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Report: Migration is not a crime

The current regime of guarded centres for foreigners, patterned after the military or prison regime, combined with external design and internal architecture of the facilities must be deemed oppressive, shows the report “Migration is not a crime” published by the Helsinki Foundation for Human Rights and the Association for Legal Intervention.

Both organisations hold the view that such a regime fosters an unacceptable behaviour among centres’ personnel (comprised of Border Guards officers), which may be seen as infringing the dignity of foreigners. They are, for instance, addressed by their identifications numbers or subjected to unreasonable threats of deportation.

The published report is a summary of the monitoring conducted by the Helsinki Foundation for Human Rights and the Association for Legal Intervention at the request of the Ministry of Interior following October’s protests of foreigners detained in guarded centres throughout Poland. The Ministry’s audit and the NGOs monitoring activities were carried out simultaneously in November 2012.

Among the individuals referred to guarded centres there are foreigners who stay in Poland without a valid residence permit and persons applying for a refugee status. “It must be expressly noted that foreigners are detained in guarded centres for administrative violations and they are not criminals”, says Karolina Rusiłowicz, a lawyer with the Helsinki Foundation for Human Rights.

The conducted monitoring revealed no material breaches of law committed by Border Guards and, more importantly, no cases of the officers beating or abusing any foreigners. Still, according to the Helsinki Foundation for Human Rights and the Association for Legal Intervention, it is necessary to amend the internal regulations of the centres, which in their current form are excessively restrictive and lead to undue interferences with the right to personal freedom and privacy of foreigners.

“One of our recommendations is to reduce the frequency of automatic strip searches to which centres’ residents are subject on too many occasions. During the search a foreigner is asked to stand naked while a body cavity inspection is conducted. For this reason, a strip search is a measure which substantially interferes with the privacy of the affected individuals”, says Dr. Witold Klaus, head of the Association for Legal Intervention. Both NGOs involved in the monitoring believe that similar objections could be raised against the search of foreigners’ rooms. Such searches should not be carried out as a standard procedure but their use should be confined to cases where there is a suspicion that a foreigner has dangerous or forbidden items.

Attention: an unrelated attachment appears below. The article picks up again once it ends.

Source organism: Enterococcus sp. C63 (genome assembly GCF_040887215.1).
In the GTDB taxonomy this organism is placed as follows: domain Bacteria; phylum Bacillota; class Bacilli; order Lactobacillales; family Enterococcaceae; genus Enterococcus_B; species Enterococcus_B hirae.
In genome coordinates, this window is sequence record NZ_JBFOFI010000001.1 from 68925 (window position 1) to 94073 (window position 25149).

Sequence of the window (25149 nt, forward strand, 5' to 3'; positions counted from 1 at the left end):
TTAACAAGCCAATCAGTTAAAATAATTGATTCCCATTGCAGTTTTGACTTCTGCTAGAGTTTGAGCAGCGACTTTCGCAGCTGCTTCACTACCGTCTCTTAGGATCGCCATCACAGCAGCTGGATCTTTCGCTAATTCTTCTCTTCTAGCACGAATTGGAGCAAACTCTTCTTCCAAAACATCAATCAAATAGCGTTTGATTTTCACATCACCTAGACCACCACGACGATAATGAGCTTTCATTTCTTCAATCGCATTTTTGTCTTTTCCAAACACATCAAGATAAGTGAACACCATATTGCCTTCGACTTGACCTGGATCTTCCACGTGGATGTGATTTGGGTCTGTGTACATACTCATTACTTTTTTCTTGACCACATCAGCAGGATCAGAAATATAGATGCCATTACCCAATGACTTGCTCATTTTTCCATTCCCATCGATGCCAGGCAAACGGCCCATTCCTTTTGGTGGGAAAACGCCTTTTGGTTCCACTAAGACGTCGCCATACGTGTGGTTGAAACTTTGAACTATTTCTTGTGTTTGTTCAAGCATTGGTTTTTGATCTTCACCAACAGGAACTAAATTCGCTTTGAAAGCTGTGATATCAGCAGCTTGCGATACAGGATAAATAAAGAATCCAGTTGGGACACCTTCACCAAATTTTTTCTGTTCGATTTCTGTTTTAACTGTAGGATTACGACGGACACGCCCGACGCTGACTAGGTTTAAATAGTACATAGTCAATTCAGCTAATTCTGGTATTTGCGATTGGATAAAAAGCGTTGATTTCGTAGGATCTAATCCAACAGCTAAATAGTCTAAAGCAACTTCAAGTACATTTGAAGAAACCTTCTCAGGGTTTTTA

The both organisations call for a number of changes in the way the centres operate. “What is important is to modify the internal and external design of guarded centres. They should be guarded on the outside but inside there should be as few elements indicating the closed status of these facilities as possible. If practicable, bars on windows or inside buildings should be removed”, says Ms Rusiłowicz. In the opinions of the NGOs foreigners should have the right to move around a facility and be allowed to spend their time outdoors beyond the scheduled times for outdoor exercise.

A problem reported by many foreigners is overwhelming boredom and lack of sufficient access to recreational activities, which has an extremely negative impact on their mood and general mental and physical state. “Therefore it is an imperative to give them access to various types of activities during their detention in a guarded centre”, says the report.

The HFHR and the Association for Legal Intervention once again draw their attention to the fact that guarded centres are hardly a place for children and thus detention of minors in such facilities ought to be absolutely prohibited. “It shall never be in the best interest of the child to be kept in detention due to reasons related to migration”, says Dr Klaus. Children are kept in guarded centres surrounded by barbed wire fences where playrooms have bars on the windows and access to education is not sufficient. “Certainly, these factors are not conducive to the child’s development”, adds Dr Klaus.


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